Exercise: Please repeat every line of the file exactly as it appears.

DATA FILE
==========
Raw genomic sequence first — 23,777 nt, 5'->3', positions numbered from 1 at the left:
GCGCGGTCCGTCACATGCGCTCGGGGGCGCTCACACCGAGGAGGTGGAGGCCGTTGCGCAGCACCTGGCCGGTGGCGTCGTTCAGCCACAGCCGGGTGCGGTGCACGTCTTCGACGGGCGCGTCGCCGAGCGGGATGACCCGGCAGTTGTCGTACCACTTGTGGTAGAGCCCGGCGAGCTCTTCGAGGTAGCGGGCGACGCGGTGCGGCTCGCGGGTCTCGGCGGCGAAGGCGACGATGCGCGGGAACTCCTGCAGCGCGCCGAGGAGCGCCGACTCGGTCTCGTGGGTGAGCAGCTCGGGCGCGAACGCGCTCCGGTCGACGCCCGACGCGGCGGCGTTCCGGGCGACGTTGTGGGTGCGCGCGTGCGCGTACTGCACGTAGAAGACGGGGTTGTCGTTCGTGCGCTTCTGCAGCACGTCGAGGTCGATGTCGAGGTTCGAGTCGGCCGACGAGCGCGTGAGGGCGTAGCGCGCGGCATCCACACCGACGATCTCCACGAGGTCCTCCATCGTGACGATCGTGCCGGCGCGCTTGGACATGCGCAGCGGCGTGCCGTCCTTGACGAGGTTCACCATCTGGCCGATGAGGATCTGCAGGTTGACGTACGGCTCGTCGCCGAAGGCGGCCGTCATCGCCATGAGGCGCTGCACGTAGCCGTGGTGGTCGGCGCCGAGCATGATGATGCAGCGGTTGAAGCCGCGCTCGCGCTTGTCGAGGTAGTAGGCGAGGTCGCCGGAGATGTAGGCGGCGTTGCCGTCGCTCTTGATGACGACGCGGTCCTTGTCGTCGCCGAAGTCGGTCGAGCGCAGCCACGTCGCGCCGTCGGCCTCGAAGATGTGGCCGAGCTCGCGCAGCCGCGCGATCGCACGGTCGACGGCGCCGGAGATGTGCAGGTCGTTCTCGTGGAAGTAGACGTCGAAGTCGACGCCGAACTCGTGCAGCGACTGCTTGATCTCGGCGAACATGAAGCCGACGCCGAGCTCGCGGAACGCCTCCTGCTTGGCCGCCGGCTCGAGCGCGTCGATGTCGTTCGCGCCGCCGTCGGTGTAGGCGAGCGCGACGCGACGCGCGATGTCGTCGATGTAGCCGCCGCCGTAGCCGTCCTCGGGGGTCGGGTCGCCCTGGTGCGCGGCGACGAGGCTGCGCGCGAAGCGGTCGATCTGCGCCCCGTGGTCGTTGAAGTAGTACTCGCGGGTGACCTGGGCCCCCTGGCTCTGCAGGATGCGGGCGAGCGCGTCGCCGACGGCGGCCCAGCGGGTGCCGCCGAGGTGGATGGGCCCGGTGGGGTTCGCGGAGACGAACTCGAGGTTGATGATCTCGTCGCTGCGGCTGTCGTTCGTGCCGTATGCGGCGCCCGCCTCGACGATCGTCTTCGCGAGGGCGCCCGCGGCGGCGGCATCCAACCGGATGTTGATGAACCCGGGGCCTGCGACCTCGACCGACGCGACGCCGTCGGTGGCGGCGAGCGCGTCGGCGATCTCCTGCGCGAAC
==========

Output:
Raw genomic sequence first — 23,777 nt, 5'->3', positions numbered from 1 at the left:
GCGCGGTCCGTCACATGCGCTCGGGGGCGCTCACACCGAGGAGGTGGAGGCCGTTGCGCAGCACCTGGCCGGTGGCGTCGTTCAGCCACAGCCGGGTGCGGTGCACGTCTTCGACGGGCGCGTCGCCGAGCGGGATGACCCGGCAGTTGTCGTACCACTTGTGGTAGAGCCCGGCGAGCTCTTCGAGGTAGCGGGCGACGCGGTGCGGCTCGCGGGTCTCGGCGGCGAAGGCGACGATGCGCGGGAACTCCTGCAGCGCGCCGAGGAGCGCCGACTCGGTCTCGTGGGTGAGCAGCTCGGGCGCGAACGCGCTCCGGTCGACGCCCGACGCGGCGGCGTTCCGGGCGACGTTGTGGGTGCGCGCGTGCGCGTACTGCACGTAGAAGACGGGGTTGTCGTTCGTGCGCTTCTGCAGCACGTCGAGGTCGATGTCGAGGTTCGAGTCGGCCGACGAGCGCGTGAGGGCGTAGCGCGCGGCATCCACACCGACGATCTCCACGAGGTCCTCCATCGTGACGATCGTGCCGGCGCGCTTGGACATGCGCAGCGGCGTGCCGTCCTTGACGAGGTTCACCATCTGGCCGATGAGGATCTGCAGGTTGACGTACGGCTCGTCGCCGAAGGCGGCCGTCATCGCCATGAGGCGCTGCACGTAGCCGTGGTGGTCGGCGCCGAGCATGATGATGCAGCGGTTGAAGCCGCGCTCGCGCTTGTCGAGGTAGTAGGCGAGGTCGCCGGAGATGTAGGCGGCGTTGCCGTCGCTCTTGATGACGACGCGGTCCTTGTCGTCGCCGAAGTCGGTCGAGCGCAGCCACGTCGCGCCGTCGGCCTCGAAGATGTGGCCGAGCTCGCGCAGCCGCGCGATCGCACGGTCGACGGCGCCGGAGATGTGCAGGTCGTTCTCGTGGAAGTAGACGTCGAAGTCGACGCCGAACTCGTGCAGCGACTGCTTGATCTCGGCGAACATGAAGCCGACGCCGAGCTCGCGGAACGCCTCCTGCTTGGCCGCCGGCTCGAGCGCGTCGATGTCGTTCGCGCCGCCGTCGGTGTAGGCGAGCGCGACGCGACGCGCGATGTCGTCGATGTAGCCGCCGCCGTAGCCGTCCTCGGGGGTCGGGTCGCCCTGGTGCGCGGCGACGAGGCTGCGCGCGAAGCGGTCGATCTGCGCCCCGTGGTCGTTGAAGTAGTACTCGCGGGTGACCTGGGCCCCCTGGCTCTGCAGGATGCGGGCGAGCGCGTCGCCGACGGCGGCCCAGCGGGTGCCGCCGAGGTGGATGGGCCCGGTGGGGTTCGCGGAGACGAACTCGAGGTTGATGATCTCGTCGCTGCGGCTGTCGTTCGTGCCGTATGCGGCGCCCGCCTCGACGATCGTCTTCGCGAGGGCGCCCGCGGCGGCGGCATCCAACCGGATGTTGATGAACCCGGGGCCTGCGACCTCGACCGACGCGACGCCGTCGGTGGCGGCGAGCGCGTCGGCGATCTCCTGCGCGAAC